NASA is one step closer to understanding the nature of a near-Earth asteroid with the help of radar images obtained of the rock with the combined efforts of the space agency and the National Science Foundation (NSF).

Earlier this month, NASA's 230-foot (70-meter) antenna at the Goldstone Deep Space Communications Complex in California, the Arecibo Observatory's 1,000-foot (305-meter) antenna in Puerto Rico and the NSF's 330-foot (100-meter) Green Bank Telescope in West Virginia obtained three radar images of a near-Earth asteroid with the designation 2003 SD220. The detailed images would help scientists get a clearer picture of the surface and shape of the rock and improve the understanding of its orbit.

"This year, with our knowledge about 2003 SD220's slow rotation, we were able to plan out a great sequence of radar images using the largest single-dish radio telescopes in the nation," Patrick Taylor, senior scientist with Universities Space Research Association (USRA) at the Lunar and Planetary Institute (LPI) in Houston, said (via Science Daily).

According to the radar images of the asteroid, its length is at least 1 mile or 1.6 kilometers and its shape somewhat resembles the exposed portion of a hippopotamus wading in a river.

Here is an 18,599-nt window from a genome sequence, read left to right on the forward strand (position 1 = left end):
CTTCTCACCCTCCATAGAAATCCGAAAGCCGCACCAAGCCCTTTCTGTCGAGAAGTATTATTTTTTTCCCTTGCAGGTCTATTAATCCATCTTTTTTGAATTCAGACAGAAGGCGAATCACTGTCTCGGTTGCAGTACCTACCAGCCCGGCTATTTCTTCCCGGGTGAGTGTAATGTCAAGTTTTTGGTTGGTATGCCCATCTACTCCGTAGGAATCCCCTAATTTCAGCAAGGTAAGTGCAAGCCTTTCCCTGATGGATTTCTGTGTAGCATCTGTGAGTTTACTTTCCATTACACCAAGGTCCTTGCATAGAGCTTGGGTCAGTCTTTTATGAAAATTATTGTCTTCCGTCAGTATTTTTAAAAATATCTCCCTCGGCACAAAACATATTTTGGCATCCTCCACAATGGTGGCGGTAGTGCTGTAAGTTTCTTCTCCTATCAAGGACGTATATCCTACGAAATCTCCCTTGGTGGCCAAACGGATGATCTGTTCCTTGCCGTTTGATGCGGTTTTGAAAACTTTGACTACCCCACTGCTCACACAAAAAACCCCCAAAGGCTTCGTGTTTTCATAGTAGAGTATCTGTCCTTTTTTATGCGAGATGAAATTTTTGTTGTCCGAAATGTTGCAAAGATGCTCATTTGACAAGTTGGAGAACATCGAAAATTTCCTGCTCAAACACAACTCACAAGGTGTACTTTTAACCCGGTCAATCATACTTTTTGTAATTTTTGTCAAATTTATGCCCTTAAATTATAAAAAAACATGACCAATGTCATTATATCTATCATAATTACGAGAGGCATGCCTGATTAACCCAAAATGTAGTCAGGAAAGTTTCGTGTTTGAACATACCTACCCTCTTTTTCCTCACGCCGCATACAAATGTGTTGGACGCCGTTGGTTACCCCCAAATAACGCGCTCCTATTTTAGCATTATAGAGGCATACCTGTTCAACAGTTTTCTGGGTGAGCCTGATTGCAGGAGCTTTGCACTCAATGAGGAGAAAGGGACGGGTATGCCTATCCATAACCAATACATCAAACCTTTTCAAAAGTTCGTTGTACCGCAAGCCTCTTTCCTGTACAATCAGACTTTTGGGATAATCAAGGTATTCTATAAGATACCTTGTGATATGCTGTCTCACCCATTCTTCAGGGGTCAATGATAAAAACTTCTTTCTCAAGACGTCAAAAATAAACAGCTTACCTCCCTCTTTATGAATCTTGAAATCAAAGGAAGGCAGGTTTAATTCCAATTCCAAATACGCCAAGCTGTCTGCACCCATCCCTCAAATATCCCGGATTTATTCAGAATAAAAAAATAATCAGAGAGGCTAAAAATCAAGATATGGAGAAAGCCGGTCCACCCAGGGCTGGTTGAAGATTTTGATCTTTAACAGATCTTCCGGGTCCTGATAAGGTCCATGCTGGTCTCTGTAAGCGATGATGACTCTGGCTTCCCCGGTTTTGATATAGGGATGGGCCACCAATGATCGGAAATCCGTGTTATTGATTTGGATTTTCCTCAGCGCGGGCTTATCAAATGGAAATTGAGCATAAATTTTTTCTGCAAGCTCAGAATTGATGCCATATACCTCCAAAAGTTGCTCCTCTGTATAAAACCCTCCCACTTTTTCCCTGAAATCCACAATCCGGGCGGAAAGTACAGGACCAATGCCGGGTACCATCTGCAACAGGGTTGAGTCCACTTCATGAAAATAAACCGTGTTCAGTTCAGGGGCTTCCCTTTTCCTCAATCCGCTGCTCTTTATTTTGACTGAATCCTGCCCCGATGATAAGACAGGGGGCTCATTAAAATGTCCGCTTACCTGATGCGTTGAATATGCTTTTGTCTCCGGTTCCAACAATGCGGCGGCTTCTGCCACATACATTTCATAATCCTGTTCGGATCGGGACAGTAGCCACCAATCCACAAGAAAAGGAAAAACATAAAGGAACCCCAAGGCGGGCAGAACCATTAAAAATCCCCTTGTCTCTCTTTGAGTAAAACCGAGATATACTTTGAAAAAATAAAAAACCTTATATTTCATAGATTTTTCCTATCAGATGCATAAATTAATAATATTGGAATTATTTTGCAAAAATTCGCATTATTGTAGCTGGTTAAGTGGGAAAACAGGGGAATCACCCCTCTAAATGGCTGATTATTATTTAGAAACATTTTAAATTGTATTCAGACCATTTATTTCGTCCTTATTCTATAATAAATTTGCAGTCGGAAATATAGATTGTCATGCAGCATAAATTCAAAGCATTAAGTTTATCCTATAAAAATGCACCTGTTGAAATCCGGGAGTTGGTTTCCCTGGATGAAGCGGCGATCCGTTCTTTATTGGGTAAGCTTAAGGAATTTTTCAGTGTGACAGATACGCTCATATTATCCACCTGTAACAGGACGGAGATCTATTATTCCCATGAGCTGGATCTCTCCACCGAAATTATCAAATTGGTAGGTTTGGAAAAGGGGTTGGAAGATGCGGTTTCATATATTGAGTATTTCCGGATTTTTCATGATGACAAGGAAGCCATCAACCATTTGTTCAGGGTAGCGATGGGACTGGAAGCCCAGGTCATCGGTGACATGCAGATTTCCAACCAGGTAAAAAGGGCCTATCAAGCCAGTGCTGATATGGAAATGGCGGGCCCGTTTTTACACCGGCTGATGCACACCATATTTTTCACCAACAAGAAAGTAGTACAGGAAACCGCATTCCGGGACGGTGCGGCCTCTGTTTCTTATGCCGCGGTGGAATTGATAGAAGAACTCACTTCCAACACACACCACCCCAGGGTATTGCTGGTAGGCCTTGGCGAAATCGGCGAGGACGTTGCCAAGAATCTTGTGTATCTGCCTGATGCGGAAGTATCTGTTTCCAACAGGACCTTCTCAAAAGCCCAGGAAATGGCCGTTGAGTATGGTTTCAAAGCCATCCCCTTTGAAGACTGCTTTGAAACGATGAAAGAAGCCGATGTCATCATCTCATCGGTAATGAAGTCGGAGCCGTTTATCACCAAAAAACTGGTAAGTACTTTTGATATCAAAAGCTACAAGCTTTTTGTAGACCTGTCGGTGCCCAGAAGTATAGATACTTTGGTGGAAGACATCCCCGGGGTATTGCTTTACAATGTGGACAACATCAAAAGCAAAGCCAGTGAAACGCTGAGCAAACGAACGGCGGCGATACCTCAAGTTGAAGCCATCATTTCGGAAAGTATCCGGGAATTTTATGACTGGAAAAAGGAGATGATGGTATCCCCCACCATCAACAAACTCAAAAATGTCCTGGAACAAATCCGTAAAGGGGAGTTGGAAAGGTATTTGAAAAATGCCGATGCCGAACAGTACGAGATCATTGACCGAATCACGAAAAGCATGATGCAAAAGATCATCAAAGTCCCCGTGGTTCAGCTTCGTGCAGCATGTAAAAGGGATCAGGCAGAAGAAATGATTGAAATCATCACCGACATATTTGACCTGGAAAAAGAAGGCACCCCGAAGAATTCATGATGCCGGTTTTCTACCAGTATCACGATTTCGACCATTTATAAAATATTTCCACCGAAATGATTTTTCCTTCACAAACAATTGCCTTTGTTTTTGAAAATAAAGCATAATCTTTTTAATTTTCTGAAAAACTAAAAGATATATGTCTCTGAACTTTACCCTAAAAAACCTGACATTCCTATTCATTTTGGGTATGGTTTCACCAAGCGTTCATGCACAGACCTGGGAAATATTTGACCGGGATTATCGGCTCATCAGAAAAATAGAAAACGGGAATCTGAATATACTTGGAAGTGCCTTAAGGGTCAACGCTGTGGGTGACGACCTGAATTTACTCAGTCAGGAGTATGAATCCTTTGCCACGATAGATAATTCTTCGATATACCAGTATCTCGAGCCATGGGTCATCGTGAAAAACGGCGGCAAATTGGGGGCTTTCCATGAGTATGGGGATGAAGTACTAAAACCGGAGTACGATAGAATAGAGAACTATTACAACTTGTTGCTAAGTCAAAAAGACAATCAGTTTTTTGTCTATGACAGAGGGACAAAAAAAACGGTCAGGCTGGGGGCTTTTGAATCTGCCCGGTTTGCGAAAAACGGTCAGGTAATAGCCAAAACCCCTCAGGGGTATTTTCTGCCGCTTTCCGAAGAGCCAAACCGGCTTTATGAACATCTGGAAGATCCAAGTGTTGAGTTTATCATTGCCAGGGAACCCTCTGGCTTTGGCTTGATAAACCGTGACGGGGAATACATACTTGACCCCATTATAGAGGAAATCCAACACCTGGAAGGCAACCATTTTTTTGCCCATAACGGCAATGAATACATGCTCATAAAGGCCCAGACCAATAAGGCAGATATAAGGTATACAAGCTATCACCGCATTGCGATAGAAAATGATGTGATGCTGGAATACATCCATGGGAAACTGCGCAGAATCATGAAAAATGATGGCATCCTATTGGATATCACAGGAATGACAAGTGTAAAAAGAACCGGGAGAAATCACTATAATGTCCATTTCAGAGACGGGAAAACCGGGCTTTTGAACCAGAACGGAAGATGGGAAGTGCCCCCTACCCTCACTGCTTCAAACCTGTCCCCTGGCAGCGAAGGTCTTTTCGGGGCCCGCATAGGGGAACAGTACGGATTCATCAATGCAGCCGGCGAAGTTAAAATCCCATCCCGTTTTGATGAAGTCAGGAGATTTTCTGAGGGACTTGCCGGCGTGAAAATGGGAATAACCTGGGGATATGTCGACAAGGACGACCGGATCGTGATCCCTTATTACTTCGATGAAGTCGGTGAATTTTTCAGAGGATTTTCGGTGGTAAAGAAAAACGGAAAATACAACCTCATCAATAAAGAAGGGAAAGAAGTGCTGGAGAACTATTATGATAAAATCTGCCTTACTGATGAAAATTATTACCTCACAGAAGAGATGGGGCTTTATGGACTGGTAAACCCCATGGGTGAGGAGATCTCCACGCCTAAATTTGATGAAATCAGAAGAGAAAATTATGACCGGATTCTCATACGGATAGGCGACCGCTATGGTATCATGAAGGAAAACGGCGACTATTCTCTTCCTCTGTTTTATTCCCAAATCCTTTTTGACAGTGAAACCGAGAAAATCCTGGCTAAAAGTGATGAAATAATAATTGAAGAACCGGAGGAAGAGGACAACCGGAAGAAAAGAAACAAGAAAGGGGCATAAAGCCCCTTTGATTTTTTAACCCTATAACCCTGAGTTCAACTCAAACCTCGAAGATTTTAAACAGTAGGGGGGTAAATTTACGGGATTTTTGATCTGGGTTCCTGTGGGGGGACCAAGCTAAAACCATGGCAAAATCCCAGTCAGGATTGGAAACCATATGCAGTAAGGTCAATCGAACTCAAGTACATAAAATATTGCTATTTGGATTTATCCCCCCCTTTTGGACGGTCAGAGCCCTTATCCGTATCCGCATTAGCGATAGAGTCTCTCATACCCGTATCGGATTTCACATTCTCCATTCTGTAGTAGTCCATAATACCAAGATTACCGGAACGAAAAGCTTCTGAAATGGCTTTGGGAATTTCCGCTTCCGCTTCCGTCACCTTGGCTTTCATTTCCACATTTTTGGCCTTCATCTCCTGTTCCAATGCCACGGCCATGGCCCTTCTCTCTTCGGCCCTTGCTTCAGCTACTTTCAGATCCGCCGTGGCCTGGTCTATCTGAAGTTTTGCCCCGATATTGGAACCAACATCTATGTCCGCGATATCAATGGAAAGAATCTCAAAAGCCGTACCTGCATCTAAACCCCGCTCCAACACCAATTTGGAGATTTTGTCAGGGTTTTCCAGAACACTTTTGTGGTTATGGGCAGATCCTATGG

The asteroid flew safely past Earth on Dec. 22 at a distance of around 1.8 million miles or 2.9 million kilometers. This is the nearest the object has ever been to Earth in over 400 years and will remain its closest approach until 2070, when it is expected to zoom past Earth at a slightly closer distance.

NASA and the NSF were able to obtain the images using what is known as a "bistatic radar configuration." In this process, one telescope would transmit signals and another would receive them, resulting to clearer images than ones obtained by just one telescope. This is an "invaluable" technique that is often used to get images of slowly rotating near-Earth asteroids like the 2003 SD220. In this case, the Green Bank Telescope received powerful microwave signals transmitted by either Goldstone or the NASA-funded Arecibo planetary radar. 

Lance Benner of the Jet Propulsion Laboratory in Pasadena, California explained that the radar images using this technique are "comparable" to the ones coming from a spacecraft flyby.

"The new details we've uncovered, all the way down to 2003 SD220's geology, will let us reconstruct its shape and rotation state, as was done with Bennu, target of the OSIRIS-REx mission," USRA scientist at LPI Edgard Rivera-Valentín said. "Detailed shape reconstruction lets us better understand how these small bodies formed and evolved over time."

Check out more information about asteroids and near-Earth objects here.